Every once in a while I remember that I’m a 24 year old single, attractive female and that I should try to enjoy that while I can because it’s not going to last forever. It can be hard to break out of my cranky old British man persona but last Saturday night I did and oh it felt so nice to be young and dancing again. I actually had a drink or two, went out, met new boys, met new girls, spent a little cash and most importantly I went dancing. Oh how I’ve missed dancing. I haven’t really been properly out dancing since Comic Con last year and I wasn’t even properly single then. There’s something very wrong with that. So since I wasn’t going to make another engagement on time and was looking at a night in doing nothing, once again, I hesitated for a beat when a friend from yoga let me know she was going out that evening. Then I said “What the hell is wrong with you. Act your age already!” and asked if there was room for one more. So so glad.
What makes dancing so cathartic, so therapeutic and just so damn much fun? It’s the release I think. It’s physical, if not always sexual, and requires that you trust in your body rather than letting your mind do all the work. Overthinking means you lose the beat. If you have a partner you need to be able to really let your body win out and react to theirs. If you let your brain worry about where his or her foot is going next, by the time you figure it out they are already two more steps ahead. That’s not to say it involves totally turning off your mind because I certainly feel like mine is still racing but it’s in a reactive mode rather than predictive. That’s a rare thing for me to be able to do and enjoy. As such a Type-A(sshole) I find myself craving the ability to plan and control the majority of the time so finding a situation where I can be comfortable not doing that is rare and worth relishing. In retrospect I wish I had taken ballet lessons when they had been offered as a child.
Now I don’t know as much about it as I do food but I do know that the concept of “Dance Therapy” is something that’s been around since the 60’s. It’s distinguishable from just general physical activity but I will admit that even just getting your body moving whether it’s dancing or chopping wood is going to cause an endorphin release and improve mood. How effective is it? Well it can depend on what you’re treating. I’m not sure that there’s as much of a verifiable success record that dance therapy can cure severe mental disorders like schizophrenia but it has shown significant impacts in the lives of the elderly, those recovering from brain injuries and in autistic children. There aren’t any recorded negative effects (except maybe a sprained ankle or two) from what I’ve read on the topic.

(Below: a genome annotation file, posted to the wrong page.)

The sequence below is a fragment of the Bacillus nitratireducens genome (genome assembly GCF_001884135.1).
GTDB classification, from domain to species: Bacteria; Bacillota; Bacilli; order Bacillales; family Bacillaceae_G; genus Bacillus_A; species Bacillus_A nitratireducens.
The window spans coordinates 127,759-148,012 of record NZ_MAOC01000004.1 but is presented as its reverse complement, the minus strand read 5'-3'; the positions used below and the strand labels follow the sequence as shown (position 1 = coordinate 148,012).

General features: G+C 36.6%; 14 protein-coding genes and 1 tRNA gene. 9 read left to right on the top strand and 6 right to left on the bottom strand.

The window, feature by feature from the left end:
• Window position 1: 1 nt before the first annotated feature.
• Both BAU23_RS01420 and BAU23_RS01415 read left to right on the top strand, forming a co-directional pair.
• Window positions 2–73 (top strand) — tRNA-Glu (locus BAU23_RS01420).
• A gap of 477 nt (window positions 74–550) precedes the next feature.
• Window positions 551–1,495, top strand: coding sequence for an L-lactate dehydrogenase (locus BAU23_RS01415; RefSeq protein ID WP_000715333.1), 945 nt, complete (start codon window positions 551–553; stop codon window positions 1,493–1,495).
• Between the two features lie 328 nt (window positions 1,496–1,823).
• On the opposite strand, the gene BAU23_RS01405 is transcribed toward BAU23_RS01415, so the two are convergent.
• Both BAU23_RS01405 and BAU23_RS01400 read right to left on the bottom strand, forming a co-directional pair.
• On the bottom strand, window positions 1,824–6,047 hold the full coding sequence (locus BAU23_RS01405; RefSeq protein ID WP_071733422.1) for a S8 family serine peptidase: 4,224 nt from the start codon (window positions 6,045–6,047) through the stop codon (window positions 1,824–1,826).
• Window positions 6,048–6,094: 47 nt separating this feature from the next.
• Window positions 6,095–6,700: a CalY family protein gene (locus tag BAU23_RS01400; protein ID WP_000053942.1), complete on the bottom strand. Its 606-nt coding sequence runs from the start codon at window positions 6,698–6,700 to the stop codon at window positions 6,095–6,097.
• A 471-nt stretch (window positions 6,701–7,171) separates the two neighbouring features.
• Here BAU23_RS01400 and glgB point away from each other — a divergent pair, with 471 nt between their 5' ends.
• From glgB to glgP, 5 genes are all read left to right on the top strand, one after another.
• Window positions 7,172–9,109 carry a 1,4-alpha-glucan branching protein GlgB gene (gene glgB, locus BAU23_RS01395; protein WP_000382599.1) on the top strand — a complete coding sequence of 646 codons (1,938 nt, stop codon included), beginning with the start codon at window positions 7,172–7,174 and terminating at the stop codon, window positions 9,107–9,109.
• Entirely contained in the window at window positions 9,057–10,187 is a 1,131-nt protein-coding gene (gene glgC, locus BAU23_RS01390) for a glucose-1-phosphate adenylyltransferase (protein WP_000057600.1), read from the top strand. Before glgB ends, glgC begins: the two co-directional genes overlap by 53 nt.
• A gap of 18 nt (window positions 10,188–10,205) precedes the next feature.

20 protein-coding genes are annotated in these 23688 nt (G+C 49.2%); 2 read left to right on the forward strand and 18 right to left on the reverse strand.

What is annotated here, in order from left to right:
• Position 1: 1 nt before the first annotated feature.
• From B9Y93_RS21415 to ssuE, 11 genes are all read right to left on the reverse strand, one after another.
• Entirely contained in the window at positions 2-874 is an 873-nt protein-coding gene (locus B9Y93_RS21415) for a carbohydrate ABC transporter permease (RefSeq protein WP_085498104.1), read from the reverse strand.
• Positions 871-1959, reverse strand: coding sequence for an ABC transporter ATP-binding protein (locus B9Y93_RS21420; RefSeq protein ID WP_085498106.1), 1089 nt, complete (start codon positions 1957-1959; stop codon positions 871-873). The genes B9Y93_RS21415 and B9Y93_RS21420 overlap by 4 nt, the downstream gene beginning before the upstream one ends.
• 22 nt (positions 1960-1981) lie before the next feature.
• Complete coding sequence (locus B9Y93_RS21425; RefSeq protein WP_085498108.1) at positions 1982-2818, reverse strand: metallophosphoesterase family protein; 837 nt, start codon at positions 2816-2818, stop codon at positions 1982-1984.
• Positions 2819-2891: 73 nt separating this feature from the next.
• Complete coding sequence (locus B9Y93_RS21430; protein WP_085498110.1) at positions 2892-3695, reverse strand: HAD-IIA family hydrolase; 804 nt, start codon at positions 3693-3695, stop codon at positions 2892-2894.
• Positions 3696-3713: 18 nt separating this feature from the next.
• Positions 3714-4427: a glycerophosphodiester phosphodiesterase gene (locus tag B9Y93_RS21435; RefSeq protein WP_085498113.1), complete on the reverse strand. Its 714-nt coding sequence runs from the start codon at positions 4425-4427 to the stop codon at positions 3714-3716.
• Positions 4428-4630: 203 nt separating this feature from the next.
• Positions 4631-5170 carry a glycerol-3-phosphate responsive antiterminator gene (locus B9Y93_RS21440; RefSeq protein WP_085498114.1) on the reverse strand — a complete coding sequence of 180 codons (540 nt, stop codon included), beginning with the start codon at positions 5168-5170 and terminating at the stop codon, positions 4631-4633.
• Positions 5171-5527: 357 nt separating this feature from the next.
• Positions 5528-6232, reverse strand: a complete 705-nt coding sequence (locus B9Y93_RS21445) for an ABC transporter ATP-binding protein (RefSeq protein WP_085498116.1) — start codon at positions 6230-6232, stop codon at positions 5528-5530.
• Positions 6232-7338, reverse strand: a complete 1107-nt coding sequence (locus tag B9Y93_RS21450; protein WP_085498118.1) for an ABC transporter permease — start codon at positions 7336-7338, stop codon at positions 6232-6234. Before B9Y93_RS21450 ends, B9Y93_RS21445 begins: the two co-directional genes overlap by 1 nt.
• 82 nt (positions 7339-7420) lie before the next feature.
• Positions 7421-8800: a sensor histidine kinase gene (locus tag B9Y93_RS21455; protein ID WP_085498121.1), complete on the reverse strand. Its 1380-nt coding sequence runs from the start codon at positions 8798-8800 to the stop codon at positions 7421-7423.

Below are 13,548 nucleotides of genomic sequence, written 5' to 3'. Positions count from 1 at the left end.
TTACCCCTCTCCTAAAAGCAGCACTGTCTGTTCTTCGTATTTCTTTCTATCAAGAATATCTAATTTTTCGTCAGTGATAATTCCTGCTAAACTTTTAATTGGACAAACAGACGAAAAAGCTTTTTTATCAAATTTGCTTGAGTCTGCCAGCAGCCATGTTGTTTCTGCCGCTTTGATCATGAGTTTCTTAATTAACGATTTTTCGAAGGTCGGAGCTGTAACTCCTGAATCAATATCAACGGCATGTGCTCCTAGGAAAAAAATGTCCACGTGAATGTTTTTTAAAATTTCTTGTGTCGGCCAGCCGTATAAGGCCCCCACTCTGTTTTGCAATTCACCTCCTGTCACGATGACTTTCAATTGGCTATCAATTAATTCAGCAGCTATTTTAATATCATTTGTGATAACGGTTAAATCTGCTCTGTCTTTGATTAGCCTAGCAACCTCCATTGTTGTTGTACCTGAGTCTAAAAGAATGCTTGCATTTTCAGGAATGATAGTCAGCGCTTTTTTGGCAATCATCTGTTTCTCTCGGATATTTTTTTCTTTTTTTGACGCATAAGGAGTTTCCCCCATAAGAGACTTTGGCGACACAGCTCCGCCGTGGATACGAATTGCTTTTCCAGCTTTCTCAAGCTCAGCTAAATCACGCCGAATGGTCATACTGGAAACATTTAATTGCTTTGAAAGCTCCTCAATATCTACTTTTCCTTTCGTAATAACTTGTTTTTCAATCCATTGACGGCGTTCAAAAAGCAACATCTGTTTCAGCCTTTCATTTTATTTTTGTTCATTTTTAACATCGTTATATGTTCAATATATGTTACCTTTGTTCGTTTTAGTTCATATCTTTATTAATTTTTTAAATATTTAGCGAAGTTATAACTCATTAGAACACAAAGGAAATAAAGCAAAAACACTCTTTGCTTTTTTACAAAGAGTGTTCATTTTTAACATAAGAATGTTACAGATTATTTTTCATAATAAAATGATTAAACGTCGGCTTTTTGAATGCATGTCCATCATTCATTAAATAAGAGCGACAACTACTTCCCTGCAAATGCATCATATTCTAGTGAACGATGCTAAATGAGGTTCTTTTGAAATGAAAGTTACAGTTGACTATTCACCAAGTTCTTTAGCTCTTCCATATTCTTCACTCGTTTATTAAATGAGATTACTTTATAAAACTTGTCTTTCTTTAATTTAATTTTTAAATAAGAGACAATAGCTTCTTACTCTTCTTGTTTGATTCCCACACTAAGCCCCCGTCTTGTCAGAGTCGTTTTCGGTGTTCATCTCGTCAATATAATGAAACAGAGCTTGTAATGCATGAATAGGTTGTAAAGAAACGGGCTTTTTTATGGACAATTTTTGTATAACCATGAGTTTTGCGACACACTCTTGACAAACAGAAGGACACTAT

Going on Saturday didn’t cure all my problems. It didn’t end my celibate streak. The fact that I haven’t even so much as kissed someone since July rather horrified one of my friends. But it did reconnect me a little with the girl I’m supposed to be acting the age of. Plus the nice part about being on the dance floor is that no one is talking. No one is asking me what I do for a living and being impressed, or intimidated or suffering inferiority complex. Instead it’s pretty simple: can you keep up? For some reason people seem to be more up to that challenge on the dance floor than anywhere else with me. Of course that might just be because I’m not a very good dancer…. White girl dancing isn’t exactly that poetic or challenging is it? But I do it with gleeful abandon regardless of how good I am.
I remember being little at a dance party at my karate studio. I chose the karate over the ballet lessons. I don’t really regret that as much but I do wish I’d found a way to do ballet too. Anyway I just remember that I was there with my first grade “boyfriend” who got tired and went home after only a short time. I spent the entire party hopping around, throwing punches and dancing. I remember hearing my Mom say to someone “Men are always going to struggle to keep up with her on the dance floor.” Little did I know at that age that what she wasn’t just talking about the dancing. Either way I need to get out a little more and act my age. Even if I’m just dancing on my own—no wild oats need to be sown for me to enjoy myself.
For the mornings after this is a fantastic quick bread that comes together using the time trusted muffin method. This means it’s simple and can be done even if that night before involved enough liquid courage for the dancefloor to leave you suffering some of the afterness of badness. You can use the recipe to make muffins or a loaf for easy slicing. It’s filling and delicious—yes even to someone like me who doesn’t really like oatmeal.
Dorie’s Oatmeal Loaf
From Dorie Greenspan’s “Baking from my home to yours”